do not laugh over comic papers is obviously wrong, because you are
surprised when you see a joke in a comic paper; at the same time, it
contains an element of truth. The books which gain a reputation for
brilliance are those which are witty at wide intervals; the writer who
scintillates steadily stands in his own light.

[Sidenote: The Discount Farce]

Having started your magazine, you will begin humorously enough by
affixing a mock price to it. What a strange world of make-believe it is!
We are so habituated to shams that we cannot help shamming even where
there is nothing to be gained by it. Why is music published at four
shillings when you can buy it for one and four, or at most one and eight?
Why are novels published at thirty-one and six and the magazines at a
shilling? "Shilling shockers" are sold at ninepence, which is as comical
as selling "tenpenny nails" at sixpence. The same principle rules in
other trades. It almost seems as if there is an ineradicable instinct in
humanity for getting things below their price, even if at more than their
value. Hence the marked popularity of "sales" and "reductions." The idea
of getting things cheap reconciles one to getting things one doesn't
want. The craze for cheap things leads one into frightful extravagance.
In some shops the weakness of humanity is pandered to without disguise,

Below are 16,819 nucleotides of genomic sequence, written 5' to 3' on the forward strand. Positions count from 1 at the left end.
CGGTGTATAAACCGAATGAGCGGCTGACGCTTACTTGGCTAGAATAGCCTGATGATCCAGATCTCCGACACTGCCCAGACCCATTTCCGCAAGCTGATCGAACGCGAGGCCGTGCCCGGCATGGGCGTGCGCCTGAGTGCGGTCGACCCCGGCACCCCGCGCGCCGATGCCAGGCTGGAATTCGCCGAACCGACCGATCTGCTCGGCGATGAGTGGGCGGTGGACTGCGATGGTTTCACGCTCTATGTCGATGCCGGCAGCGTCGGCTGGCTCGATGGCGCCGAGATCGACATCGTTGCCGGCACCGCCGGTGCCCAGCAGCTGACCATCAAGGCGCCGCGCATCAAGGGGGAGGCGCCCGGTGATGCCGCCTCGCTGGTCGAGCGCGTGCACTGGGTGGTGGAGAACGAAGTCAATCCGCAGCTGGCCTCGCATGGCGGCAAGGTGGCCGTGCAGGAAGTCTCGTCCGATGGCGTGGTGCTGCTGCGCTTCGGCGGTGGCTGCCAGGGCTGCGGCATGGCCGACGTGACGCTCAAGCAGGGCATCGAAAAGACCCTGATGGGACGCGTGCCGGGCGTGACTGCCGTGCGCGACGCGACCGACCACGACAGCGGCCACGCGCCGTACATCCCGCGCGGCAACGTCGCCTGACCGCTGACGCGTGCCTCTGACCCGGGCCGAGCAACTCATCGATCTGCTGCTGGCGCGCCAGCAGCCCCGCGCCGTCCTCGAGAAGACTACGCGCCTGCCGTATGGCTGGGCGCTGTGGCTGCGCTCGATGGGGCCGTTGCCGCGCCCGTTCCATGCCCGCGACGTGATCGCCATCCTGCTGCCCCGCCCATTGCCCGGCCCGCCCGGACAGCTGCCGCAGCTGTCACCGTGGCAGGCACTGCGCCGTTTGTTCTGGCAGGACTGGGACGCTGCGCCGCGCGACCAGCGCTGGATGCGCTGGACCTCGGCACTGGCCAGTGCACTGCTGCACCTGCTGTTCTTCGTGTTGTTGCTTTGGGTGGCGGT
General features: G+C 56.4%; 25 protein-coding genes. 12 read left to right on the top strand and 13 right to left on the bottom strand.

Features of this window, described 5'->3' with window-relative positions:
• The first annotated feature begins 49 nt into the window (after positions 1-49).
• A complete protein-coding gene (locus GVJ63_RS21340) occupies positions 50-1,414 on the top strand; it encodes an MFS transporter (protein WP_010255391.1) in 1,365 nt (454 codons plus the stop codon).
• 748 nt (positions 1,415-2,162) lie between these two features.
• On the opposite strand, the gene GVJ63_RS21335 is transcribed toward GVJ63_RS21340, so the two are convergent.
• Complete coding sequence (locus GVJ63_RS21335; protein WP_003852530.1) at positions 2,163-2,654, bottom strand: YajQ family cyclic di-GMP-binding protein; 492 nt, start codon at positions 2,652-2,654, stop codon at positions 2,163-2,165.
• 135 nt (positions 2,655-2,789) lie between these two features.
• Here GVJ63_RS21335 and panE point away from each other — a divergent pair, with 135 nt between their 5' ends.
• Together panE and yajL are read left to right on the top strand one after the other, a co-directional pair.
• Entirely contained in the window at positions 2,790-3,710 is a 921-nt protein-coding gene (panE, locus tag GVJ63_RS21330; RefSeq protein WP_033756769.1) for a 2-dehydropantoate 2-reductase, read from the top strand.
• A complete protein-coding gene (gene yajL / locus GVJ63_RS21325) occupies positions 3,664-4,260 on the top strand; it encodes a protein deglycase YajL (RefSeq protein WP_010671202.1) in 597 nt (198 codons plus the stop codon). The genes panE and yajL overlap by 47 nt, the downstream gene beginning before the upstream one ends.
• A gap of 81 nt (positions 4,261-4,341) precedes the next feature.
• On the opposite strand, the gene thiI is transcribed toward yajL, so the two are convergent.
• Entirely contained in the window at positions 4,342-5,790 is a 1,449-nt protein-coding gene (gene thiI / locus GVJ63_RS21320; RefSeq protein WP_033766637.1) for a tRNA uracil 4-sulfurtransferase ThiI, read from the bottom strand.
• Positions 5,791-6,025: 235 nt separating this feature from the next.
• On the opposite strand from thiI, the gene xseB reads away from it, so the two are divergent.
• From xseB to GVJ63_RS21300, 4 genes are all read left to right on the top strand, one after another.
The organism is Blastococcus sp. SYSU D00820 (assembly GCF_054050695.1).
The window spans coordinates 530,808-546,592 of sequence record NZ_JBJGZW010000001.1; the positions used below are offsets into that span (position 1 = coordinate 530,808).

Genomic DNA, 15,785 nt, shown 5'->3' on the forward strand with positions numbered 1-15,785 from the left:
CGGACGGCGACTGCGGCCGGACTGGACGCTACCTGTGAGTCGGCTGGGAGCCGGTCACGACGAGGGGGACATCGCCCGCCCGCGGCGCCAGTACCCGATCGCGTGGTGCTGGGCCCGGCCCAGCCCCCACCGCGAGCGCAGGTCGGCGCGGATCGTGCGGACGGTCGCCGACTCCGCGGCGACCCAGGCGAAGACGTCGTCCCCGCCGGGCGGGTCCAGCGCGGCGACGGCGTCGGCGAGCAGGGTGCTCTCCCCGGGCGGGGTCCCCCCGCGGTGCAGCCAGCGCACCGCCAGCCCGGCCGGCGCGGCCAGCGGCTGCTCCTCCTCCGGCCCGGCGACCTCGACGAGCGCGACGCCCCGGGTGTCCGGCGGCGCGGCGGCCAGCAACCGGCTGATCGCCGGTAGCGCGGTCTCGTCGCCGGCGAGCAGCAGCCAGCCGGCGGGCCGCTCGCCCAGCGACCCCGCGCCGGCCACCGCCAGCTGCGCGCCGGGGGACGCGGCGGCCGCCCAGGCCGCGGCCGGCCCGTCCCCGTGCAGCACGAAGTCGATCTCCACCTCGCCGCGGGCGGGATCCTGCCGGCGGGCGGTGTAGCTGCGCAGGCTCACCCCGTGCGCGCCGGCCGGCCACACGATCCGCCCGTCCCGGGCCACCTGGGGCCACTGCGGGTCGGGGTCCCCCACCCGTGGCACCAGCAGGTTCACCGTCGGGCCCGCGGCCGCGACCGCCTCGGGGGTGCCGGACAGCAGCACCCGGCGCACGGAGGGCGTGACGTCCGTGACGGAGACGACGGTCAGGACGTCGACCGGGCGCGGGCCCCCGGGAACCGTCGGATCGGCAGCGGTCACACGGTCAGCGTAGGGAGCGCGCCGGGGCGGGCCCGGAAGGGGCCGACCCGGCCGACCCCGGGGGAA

and every article is ticketed with a little card, from which the first
price is carefully ruled out, and even on the second price you get a
discount for cash. This same discount for cash is at least intelligible,
but business men are painfully familiar with another wonderful deduction.
After you wait months for your money, you get a cheque less "discount on
payment." This seems to involve an exasperating Hibernicism. "On
payment," forsooth! So long as it remains unpaid, the debt due to you is,
say, one hundred pounds. But the moment you really get it, it shrinks to
ninety-five. Why not call it ninety-five at the start and be done with
it? But, no! men will not give up the subtle pleasure of discounts,
ineffably childish though it be. The rather deaf lady who being asked six
shillings a yard for stuff replied "Sixteen shillings a yard! I'll give